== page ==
My Jewellery Story - Buttons, chicken legs and macaroni necklaces.

Friday 1st June 2018

The button box

My interest in jewellery began a long time ago. As a very small child I was obsessed with the button box. My mum loved to sew and she had (has) an ugly 70s ridged plastic tub, full of buttons. It was deemed a very special treat, yes kids, this was before iPads were invented, to empty out the buttons and play with them. There were some ‘ordinary buttons’ but the ones my sisters and I loved the most were the sparkly ones, the ones from our baby clothes, the little ducks or flowers. ones printed with numbers or butterflies. I remember some little rabbits that were still living in that box long after the clothes had gone on to the charity shop. There was something about the littleness of them and the intricate detail that really appealed to me, in the same way that I love the finer details of the jewellery making process today.

Nana’s jewellery box


My lovely Nan, Nora. 
 

Another object of fascination was my Nana’s jewellery box. She had been quite the 50s glamourpuss and had a fabulous collection of crystal jewellery. I loved the beaded necklaces and earrings. There was a particular necklace that I adored. I would hold it up to the sunlight and move it around watching the colours bounce off the walls. Ironically when she died many years later, her beautiful sparkly crystals were all gone, mostly replaced by things I’d made her. I made her something every Christmas. I wonder what happened to the blingy crystals?

Macaroni Necklaces


Caroline, Claire and I: the macaroni necklace years. Good times.
 

Another fond jewellery memory from childhood was making ‘macaroni necklaces’ with mum and my sisters. This was a time when nail colours were limited to pink, orange, red and perhaps brown, but mum made a special trip to Edinburgh’s goth shops on Cockburn Street to buy us some mad colours. Not for our nails, but to paint dried macaroni, which we then threaded up to make hideous necklaces which we thought were totally cool. Good times!

Maths?

So why I wonder, was mum so surprised when I decided I wanted to study at Art College!? Actually she was horrified! I was pretty academic and enjoyed learning and she harboured an expectation of Law or Accountancy, something 'proper'. I actually applied to study Maths at some of the top universities in Scotland and was awarded unconditional places but, much to her disappointment, I turned them all down. Three days later I found out I hadn’t got into art college! Disaster!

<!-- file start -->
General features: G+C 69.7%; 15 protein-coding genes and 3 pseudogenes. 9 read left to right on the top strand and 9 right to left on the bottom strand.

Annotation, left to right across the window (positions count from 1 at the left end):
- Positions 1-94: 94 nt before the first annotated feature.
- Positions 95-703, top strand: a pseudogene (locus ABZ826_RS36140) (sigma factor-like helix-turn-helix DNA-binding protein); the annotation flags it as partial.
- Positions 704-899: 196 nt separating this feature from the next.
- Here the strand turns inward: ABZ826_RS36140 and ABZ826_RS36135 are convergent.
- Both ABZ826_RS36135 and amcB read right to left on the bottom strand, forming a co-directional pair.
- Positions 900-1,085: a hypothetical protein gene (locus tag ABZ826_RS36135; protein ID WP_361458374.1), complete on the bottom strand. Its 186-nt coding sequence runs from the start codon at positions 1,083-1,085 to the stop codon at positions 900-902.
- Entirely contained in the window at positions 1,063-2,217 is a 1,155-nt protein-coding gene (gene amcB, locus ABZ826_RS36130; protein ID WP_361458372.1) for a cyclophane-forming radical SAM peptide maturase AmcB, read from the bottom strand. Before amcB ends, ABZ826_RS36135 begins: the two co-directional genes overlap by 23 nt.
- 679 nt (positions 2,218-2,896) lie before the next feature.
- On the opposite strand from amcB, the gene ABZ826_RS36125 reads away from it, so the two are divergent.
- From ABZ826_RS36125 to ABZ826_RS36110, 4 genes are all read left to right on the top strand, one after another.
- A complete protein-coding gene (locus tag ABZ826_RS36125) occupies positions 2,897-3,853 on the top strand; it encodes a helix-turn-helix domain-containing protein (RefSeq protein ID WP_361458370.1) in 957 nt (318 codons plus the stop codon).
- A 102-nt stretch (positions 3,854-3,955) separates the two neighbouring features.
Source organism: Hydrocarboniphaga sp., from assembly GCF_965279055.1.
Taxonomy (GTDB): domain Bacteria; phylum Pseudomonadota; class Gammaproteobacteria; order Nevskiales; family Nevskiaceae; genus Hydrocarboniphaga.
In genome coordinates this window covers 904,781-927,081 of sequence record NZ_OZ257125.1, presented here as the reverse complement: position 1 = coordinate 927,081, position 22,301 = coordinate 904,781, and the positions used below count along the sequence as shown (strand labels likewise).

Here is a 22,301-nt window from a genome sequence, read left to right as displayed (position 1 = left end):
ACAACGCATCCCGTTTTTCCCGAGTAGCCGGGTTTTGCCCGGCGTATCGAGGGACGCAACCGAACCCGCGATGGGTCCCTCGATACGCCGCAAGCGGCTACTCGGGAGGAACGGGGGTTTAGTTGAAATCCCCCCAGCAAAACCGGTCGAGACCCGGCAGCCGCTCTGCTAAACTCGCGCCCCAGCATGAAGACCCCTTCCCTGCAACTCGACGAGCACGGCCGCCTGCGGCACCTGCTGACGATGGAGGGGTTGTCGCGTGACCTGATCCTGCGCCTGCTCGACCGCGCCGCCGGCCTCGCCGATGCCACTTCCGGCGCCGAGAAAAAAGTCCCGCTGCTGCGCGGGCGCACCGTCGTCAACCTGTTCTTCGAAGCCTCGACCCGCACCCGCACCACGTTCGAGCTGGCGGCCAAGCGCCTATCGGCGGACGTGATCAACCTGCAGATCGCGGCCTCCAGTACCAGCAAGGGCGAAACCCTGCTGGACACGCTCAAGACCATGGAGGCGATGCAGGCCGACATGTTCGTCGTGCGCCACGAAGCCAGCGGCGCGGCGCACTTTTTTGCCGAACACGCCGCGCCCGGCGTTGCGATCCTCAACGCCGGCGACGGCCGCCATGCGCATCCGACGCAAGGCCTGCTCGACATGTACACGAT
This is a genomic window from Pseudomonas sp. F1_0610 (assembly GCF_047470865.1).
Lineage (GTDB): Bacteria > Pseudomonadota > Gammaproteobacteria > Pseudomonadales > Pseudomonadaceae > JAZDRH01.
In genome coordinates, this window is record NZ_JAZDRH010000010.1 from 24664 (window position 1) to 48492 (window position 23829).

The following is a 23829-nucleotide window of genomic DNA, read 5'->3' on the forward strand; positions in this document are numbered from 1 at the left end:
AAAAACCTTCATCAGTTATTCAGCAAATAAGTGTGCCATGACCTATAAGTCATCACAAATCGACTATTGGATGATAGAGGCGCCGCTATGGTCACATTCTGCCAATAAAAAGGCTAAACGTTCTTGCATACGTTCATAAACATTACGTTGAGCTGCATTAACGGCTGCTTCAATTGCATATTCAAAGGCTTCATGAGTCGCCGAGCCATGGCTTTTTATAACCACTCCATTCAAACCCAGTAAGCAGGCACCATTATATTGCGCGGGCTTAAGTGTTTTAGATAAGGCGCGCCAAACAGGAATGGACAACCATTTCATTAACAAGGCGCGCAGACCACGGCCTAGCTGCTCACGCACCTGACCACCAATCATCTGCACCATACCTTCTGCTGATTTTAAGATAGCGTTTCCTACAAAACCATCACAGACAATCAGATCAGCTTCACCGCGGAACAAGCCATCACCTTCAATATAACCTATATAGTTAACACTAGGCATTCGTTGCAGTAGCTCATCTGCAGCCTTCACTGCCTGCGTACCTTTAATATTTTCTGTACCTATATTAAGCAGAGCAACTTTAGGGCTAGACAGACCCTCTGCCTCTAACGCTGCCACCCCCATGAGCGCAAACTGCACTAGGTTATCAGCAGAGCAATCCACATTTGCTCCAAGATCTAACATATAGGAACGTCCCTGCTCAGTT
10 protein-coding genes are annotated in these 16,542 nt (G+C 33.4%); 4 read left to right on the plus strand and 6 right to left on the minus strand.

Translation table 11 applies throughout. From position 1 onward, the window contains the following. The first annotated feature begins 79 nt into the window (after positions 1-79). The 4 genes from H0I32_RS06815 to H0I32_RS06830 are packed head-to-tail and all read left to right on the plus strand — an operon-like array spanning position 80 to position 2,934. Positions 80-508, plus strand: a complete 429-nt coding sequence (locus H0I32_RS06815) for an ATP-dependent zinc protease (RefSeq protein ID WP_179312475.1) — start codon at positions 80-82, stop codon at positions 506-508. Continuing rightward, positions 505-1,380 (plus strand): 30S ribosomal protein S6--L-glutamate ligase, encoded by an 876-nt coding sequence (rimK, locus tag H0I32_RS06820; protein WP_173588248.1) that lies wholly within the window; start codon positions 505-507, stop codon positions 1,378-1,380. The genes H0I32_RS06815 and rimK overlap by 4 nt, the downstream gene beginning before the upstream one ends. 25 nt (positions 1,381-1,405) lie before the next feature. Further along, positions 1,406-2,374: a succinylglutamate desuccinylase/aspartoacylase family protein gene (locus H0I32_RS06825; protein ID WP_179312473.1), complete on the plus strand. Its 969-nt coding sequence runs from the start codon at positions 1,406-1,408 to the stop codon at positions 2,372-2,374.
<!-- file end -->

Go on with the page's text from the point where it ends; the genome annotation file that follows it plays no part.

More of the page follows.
Life drawing and drinking

I ended up spending a year in the pretty little seaside town of Arbroath, where a talented painter called Brian had set up a course at the local college of FE, Angus College. It aimed at getting people accepted into Art College, it was a mad year, a rite of passage. Friendships formed that year are still going strong and I found my feet living on my own for the first time. I painted and drew every day and I drew a naked person for the first time, my love affair with life drawing began! I drank too much and I had a lot of fun. MOST IMPORTANTLY THOUGH, I GOT INTO ART COLLEGE!


Trace, Em and Jillian. 17 and having a ball!
 

The art college years - DJCAD

So onwards to Dundee, 4 years of studying and after the first year I found myself in the jewellery department. I loved the detail, I loved the accuracy, I loved the material. However I was still drawn to the human figure and managed to manoeuvre my way into the animation department ‘on the side’ I studied 3D stop motion animation alongside my main study and I loved both. I made plasticine models with silver parts, little crowns and sceptres. I had amazing tutors in both areas and I loved my time in Dundee. I made a little film. I made some small scale metal sculptures decorated with patterns made with letters and pieces of poetry running around them. Little did I know I would still be stamping messages and quotes into metal 20 years later!

Aardman Animations - Chicken Run

After leaving college I worked in animation for a short time. I had dashed off some letters to animation companies asking for work. I chose not to apply to anyone in London, because I didn’t want to go so far south (I was in Dundee remember so even Birmingham seemed ‘South’) However I wrote to several businesses in Bristol, because i thought it was just south of Manchester…yes really…I am notoriously bad at geography and have zero sense of direction! I was so excited to be offered a job with Jeff Cliff Models, who was making models for Aardman Animations, but I got such a shock when I went to book my train ticket…

The chicken legs - soldering Mel Gibson’s legs